The Legal Battle Between Apple and Samsung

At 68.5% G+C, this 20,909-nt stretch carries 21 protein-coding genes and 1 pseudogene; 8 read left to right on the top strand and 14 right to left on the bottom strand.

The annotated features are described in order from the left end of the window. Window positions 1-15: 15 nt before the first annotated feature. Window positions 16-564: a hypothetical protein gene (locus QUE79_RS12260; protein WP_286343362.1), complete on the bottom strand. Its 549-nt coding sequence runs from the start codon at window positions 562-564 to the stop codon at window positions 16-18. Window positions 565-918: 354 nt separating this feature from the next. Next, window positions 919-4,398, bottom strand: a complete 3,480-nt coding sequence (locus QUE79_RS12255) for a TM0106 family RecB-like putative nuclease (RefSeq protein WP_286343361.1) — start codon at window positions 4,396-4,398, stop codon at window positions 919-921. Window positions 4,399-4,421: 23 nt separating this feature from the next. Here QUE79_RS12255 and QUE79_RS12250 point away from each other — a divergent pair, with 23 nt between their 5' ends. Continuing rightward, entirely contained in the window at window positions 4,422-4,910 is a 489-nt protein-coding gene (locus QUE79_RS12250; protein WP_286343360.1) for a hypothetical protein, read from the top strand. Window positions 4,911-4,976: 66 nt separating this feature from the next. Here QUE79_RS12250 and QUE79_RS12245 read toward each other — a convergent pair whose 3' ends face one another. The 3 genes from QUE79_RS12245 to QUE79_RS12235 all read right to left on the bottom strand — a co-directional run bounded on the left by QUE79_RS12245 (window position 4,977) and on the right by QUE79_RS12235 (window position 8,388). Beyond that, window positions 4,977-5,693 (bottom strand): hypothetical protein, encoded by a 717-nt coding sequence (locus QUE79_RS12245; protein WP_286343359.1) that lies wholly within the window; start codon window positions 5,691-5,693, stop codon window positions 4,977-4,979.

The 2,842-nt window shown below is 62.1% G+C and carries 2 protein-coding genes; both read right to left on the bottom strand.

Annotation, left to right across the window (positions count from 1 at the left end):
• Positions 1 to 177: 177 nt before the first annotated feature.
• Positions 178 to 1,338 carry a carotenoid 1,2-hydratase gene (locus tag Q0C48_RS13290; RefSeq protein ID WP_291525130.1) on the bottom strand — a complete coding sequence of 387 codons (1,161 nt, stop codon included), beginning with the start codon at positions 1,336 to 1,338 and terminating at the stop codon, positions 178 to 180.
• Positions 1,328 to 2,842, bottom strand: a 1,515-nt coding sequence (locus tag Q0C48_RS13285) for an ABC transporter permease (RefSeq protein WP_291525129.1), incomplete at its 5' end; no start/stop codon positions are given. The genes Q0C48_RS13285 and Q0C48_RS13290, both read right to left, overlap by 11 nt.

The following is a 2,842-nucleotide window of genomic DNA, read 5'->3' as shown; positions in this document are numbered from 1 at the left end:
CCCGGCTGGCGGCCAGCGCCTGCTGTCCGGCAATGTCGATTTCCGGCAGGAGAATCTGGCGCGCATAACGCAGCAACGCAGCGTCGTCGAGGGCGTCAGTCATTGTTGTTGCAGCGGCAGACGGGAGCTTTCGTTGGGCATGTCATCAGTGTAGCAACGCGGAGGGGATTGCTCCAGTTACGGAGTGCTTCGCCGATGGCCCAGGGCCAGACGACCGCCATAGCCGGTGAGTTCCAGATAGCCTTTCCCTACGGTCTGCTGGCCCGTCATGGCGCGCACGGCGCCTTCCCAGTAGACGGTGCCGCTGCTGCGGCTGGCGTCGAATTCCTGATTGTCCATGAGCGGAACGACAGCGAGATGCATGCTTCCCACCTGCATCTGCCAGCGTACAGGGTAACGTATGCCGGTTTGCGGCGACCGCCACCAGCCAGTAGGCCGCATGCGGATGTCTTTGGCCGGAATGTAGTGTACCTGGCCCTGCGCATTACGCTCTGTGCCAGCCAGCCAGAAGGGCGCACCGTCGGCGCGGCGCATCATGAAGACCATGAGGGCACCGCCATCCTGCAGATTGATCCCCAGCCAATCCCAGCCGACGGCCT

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With patent litigation that is fast turning into the technology industry favorite pastime, the ongoing legal battle between mobile handset giants, Apple and Samsung, which began in April 2011, now extends to several countries around the world with several different lawsuits being filed between the two companies. According Kane and Sherr (2011), in an article in the Wall Street Journal entitled Apple: Samsung Copied Design “Apple filed a lawsuit in the US District Court of Northern California that alleged that Samsung copied the look, product design, packaging and user interface of its products, violating its patent and trademarks.” Apple in its 38 page law suit claimed that “Rather than innovate and develop its own technology and a unique Samsung style for its smart phone products and computer tablets, Samsung chose to copy Apple's technology, user interface and innovative style in these infringing products.” This case marked the beginning of a legal battle between the two that is currently on going. Samsung actively responded to the case and later filed a law suit against Apple. The two companies have filed several other lawsuits against each other which are resulting in a back and forth legal battle. The lawsuits between Apple and Samsung are centered on the issue of patents. The legal battle began when Apple claimed Samsung had “violated their patents covering things like the “bounce back” effect when a user scrolls to the end of a list on the iPhone and iPad, and a way to distinguish between one-finger scrolling from two-finger gestures like the pinch-to-zoom that magnifies an image. Samsung was also found to have infringed Apple patents covering the physical design of the iPhone.” (Wingfield, 2012) In this specific case the jury, after deliberating for three days at a federal courthouse in San Jose, California returned a verdict stating that they found Samsung infringed on a series of Apple’s patents on mobile devices, awarding Apple over $1 billion in damages, which was one of the largest award ever in a patent case according to Wingfield. Apple and Samsung are at odds in an effort to protect their intellectual capital, which in this case are patents. One can’t help but wonder, with such high level of attention on patents and who infringed on another company’s patents, what are the international standards for protecting intellectual capital. The World Trade Organization website, under the section entitled Intellectual Property: Protection and Enforcement gives the rules regarding protecting patents. According to the World Trade Organization “If a patent is issued for a production process, then the rights must extend to the product directly obtained from the process. Under certain conditions alleged infringers may be ordered by a court to prove that they have not used the patented process.” This is exactly what happened in the lawsuit where Apple was awarded over $1 billion in damages. Samsung, who were the alleged infringers, could not prove that they did not use Apple’s patents. The legal battle between Apple and Samsung went beyond the American borders as there are either pending or concluded lawsuits in Japan, Germany, South Korea, France, Italy along with other countries. The United States Patent and Trademark Office on their website, under the section entitled Office of Policy and External Affairs - Protecting Intellectual Property Rights (IPR) Overseas spoke about patents overseas. According to uspto.gov patents and trademarks are territorial and must be filed in each country where protection is sought. A United States of America patent or trademark does not afford protection in another country. This fact explains why both Samsung and Apple have so many other lawsuits in other countries. A market economy allows and encourages competition between industrial and commercial organizations. As competitors are out to win, they may sometimes be tempted to use malicious means to gain an unfair advantage such as...
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